Vulnerability Discovered That Exposes Real IP-Addresses Of "Vpn Users"

We live in a world where everything we say, everything we do, everyone we talk to, everything we watch on the internet, every expression of creativity, or love, or friendship is recorded.We can be tracked by a many different organizations. 
By simply visiting a website can allow its operators to figure out your general physical location, identify details about your device information, and install advertising cookies that can track your movements around the Web.

So we often use VPN to hide our IP address while surfing the internet to maintain online anonymity, to access geo-restricted content, Bypass Government Censorship, Torrent Downloading(in some countries).

But a new vulnerability discovered can reveal real IP-addresses of VPN users with relative ease. The issue, that affects all VPN protocols and OS, was uncovered by "Perfect Privacy" who alerted many affected VPN providers to the threat before making it public.

For the past many years interest in encrypted and anonymous communications has increase to a far wider audience.VPN suppliers are significantly prominent among BitTorrent users, who by default broadcast their IP-addresses to many individuals once downloading a preferred file.

The goal of VPN is to protect one’s ISP IP-address, however a freshly discovered vulnerability shows that this can be simply bypassed on some providers.

The problem, uncovered by VPN provider Perfect Privacy, is a port forwarding trick. If an hacker/attacker uses a similar VPN than the victim actual IP-address is exposed by forwarding traffic on a particular port.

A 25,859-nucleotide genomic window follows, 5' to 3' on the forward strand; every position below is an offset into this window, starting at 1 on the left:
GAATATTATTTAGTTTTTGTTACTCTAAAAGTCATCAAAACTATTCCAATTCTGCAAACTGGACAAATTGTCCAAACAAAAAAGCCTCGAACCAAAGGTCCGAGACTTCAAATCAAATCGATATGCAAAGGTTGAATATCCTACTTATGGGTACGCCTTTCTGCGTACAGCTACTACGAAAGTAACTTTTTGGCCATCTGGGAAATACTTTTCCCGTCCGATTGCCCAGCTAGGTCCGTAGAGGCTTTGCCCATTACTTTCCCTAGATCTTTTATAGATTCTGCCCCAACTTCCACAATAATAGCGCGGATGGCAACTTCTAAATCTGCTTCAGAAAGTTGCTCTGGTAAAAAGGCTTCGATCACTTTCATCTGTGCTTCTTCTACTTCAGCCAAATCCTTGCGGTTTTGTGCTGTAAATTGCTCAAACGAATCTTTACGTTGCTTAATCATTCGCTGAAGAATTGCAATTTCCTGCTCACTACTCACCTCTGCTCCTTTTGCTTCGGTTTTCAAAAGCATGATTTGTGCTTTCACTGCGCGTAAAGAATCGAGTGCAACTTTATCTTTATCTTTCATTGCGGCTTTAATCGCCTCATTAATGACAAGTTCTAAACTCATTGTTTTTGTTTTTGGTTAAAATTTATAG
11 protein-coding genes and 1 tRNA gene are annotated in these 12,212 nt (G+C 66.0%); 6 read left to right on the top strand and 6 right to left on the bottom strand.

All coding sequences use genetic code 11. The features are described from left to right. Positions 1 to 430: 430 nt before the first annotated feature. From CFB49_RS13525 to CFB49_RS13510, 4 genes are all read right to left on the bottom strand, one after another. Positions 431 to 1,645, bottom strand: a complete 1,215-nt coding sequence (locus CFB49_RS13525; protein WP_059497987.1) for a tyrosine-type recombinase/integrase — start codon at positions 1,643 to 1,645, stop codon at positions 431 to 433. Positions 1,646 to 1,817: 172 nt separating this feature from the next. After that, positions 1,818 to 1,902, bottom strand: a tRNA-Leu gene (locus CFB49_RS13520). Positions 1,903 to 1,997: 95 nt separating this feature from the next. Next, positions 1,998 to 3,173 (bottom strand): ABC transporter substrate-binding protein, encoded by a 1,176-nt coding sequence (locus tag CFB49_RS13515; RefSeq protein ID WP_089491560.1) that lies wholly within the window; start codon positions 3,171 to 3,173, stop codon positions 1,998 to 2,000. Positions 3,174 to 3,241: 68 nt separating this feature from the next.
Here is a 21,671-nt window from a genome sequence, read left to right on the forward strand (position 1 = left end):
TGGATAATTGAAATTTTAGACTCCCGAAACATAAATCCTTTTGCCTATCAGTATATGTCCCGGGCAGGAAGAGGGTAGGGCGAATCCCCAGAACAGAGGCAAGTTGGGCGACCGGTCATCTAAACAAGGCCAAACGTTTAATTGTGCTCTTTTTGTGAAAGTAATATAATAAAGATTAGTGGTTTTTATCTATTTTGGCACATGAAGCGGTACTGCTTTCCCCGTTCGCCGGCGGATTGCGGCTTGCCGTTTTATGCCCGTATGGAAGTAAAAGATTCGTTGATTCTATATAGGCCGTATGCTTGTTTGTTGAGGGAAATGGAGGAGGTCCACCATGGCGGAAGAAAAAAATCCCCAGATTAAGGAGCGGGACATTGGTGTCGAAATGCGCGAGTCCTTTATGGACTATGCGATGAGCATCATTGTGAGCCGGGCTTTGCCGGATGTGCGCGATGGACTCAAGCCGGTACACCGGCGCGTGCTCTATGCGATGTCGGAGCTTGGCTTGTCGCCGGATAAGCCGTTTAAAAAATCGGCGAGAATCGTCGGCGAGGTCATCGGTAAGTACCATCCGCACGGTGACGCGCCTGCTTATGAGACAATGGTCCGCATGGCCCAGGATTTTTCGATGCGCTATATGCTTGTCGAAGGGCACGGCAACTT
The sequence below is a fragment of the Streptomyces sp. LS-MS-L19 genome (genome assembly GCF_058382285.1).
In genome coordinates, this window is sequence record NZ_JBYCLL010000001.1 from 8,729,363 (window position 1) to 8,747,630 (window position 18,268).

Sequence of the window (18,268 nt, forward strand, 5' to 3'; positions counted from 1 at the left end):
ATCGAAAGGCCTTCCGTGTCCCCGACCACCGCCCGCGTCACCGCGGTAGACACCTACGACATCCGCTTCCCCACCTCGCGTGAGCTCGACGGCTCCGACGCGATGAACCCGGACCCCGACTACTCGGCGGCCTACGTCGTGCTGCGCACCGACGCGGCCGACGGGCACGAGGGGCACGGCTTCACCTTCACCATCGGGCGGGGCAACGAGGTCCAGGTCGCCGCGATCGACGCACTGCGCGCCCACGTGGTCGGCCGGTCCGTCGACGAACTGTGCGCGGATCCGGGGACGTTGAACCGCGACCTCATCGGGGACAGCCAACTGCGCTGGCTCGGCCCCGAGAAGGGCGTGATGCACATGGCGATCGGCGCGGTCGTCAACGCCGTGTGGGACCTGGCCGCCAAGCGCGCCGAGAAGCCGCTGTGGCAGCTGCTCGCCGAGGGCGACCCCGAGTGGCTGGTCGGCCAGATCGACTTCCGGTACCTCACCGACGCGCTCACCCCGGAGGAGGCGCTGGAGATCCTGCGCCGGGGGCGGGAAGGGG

The security flaw affects all VPN protocols together with OpenVPN and IPSec and applies to all OS.

“Affected are VPN providers that provide port forwarding and don't have any protection against this specific attack,” Perfect Privacy notes.

For example, if an attacker activates port forwarding for the default BitTorrent port then a VPN user on a similar network can expose his or her real IP-address.

The same is true for normal internet traffic, however in this case the attacker needs to direct the victim to a page that connects to the forwarded port, as Perfect Privacy explains it.

The vulnerability affected many VPN providers, who were warned last week. This includes Private Internet Access (PIA), and nVPN, who have all fixed the problem before public disclosure.

PIA’s Amir Malik said that their fix was comparatively easy and was enforced swiftly once they were notified.

“We enforced firewall rules at our VPN server level to block access to forwarded ports from clients’ real ip addresses. The fix was deployed on all our servers within twelve hours of the initial report,” 
In addition, PIA complimented Perfect Privacy for responsibly revealing the vulnerability before disclosing it public and awarded their competitor with a $5,000 bounty under its Whitehat Alert Security Program.

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